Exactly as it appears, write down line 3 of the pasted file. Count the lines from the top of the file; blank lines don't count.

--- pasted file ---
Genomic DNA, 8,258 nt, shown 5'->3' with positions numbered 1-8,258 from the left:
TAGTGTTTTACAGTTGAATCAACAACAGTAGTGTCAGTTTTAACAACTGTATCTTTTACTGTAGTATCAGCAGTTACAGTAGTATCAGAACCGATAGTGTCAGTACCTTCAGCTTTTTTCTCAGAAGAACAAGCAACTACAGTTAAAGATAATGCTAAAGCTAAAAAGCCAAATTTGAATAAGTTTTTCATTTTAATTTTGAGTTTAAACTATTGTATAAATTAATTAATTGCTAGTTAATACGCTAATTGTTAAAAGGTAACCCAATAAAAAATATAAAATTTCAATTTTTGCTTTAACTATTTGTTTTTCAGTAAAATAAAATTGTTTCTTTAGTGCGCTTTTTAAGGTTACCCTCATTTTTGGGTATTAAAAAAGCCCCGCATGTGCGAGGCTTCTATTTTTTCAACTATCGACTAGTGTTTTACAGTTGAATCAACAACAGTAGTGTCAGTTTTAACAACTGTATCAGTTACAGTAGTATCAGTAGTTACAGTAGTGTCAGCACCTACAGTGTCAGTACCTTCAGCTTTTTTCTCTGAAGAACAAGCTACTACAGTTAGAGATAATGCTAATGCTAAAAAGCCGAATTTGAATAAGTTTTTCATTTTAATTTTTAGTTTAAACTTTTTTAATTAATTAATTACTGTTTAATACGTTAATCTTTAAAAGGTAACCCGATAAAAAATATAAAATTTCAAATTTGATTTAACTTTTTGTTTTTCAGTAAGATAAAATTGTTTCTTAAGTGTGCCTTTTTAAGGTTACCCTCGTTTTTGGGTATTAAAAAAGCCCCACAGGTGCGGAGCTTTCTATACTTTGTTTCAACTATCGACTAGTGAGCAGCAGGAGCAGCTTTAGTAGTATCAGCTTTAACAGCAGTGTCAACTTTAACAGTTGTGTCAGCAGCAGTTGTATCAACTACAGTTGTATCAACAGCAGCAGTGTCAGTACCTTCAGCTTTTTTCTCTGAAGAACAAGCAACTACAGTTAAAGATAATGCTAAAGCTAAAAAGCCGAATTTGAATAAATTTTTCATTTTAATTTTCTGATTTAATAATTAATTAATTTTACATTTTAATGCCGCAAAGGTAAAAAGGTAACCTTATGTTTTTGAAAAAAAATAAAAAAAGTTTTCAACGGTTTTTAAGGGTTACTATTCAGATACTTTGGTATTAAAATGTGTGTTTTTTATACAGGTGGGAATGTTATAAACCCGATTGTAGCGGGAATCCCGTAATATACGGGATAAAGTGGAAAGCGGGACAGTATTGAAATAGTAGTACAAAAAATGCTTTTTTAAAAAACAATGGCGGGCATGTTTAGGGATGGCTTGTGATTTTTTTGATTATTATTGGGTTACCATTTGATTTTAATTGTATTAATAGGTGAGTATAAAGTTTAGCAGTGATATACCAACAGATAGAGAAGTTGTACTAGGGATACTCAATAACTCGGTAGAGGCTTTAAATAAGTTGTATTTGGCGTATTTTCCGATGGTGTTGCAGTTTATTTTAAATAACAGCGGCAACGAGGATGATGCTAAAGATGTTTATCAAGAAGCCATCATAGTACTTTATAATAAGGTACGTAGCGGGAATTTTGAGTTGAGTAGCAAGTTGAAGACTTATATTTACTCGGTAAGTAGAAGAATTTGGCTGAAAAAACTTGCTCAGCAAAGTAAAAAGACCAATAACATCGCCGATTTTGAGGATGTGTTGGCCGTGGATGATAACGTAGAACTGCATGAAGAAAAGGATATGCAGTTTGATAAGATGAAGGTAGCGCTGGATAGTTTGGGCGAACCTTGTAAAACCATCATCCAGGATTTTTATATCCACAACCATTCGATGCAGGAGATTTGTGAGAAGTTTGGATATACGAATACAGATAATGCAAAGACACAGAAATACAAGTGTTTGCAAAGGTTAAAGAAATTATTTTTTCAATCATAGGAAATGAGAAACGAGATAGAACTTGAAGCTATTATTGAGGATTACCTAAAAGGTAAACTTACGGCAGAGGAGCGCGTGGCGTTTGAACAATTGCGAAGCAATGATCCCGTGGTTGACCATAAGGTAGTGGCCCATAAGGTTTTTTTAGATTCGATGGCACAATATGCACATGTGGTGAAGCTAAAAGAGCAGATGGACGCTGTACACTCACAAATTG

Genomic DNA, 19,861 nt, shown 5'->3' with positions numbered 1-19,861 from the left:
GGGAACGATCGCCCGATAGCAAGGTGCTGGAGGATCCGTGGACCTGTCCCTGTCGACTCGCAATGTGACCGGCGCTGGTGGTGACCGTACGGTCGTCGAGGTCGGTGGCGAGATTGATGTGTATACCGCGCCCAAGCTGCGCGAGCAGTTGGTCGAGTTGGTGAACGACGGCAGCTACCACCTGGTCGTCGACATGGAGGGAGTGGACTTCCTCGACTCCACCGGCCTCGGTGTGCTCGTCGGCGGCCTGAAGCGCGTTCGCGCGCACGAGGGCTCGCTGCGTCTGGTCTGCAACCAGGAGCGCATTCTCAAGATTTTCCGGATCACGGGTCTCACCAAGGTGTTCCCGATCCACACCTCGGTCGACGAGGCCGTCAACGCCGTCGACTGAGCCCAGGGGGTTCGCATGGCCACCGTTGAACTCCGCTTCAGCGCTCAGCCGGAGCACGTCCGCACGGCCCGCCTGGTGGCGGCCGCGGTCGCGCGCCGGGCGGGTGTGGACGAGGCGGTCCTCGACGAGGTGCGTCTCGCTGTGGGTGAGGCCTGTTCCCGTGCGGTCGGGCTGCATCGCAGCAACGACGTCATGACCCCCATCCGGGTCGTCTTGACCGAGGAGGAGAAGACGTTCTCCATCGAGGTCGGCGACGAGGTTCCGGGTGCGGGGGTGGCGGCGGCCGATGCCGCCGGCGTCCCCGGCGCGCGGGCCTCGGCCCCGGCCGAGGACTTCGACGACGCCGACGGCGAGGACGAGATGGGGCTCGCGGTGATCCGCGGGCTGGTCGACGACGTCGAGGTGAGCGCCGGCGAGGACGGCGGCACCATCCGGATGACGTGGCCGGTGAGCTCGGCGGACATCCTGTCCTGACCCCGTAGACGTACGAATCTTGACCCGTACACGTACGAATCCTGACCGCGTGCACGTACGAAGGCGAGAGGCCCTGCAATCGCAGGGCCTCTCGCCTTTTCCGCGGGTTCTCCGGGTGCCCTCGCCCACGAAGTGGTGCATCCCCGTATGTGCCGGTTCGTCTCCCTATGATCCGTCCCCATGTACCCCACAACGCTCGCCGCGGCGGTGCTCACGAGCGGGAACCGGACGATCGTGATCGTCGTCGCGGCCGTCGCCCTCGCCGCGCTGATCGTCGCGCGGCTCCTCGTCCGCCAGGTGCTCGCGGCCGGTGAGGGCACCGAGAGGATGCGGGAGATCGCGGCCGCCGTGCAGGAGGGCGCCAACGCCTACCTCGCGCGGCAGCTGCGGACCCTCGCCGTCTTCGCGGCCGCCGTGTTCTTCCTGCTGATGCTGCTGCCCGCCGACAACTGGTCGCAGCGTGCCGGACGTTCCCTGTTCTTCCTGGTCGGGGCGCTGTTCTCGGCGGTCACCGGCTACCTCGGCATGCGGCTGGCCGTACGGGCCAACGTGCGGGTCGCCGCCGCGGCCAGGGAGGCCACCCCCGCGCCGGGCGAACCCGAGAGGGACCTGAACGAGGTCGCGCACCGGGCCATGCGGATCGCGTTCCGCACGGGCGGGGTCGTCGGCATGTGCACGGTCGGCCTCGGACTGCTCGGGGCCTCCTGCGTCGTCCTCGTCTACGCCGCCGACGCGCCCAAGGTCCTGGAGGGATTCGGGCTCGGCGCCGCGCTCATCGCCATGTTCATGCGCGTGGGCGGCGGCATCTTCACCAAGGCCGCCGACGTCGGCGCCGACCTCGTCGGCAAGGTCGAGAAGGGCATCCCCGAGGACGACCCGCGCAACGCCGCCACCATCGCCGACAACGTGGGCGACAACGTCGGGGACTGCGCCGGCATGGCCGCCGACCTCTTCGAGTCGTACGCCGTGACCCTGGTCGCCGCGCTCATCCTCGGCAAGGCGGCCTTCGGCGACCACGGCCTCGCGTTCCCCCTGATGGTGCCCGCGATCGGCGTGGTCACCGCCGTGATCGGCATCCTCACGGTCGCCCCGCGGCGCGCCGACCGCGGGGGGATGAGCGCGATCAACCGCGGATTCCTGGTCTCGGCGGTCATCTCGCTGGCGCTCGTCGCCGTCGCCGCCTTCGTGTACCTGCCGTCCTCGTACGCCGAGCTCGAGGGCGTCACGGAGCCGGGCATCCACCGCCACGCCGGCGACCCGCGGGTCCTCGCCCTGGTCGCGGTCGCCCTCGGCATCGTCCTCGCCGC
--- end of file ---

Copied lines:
Genomic DNA, 19,861 nt, shown 5'->3' with positions numbered 1-19,861 from the left: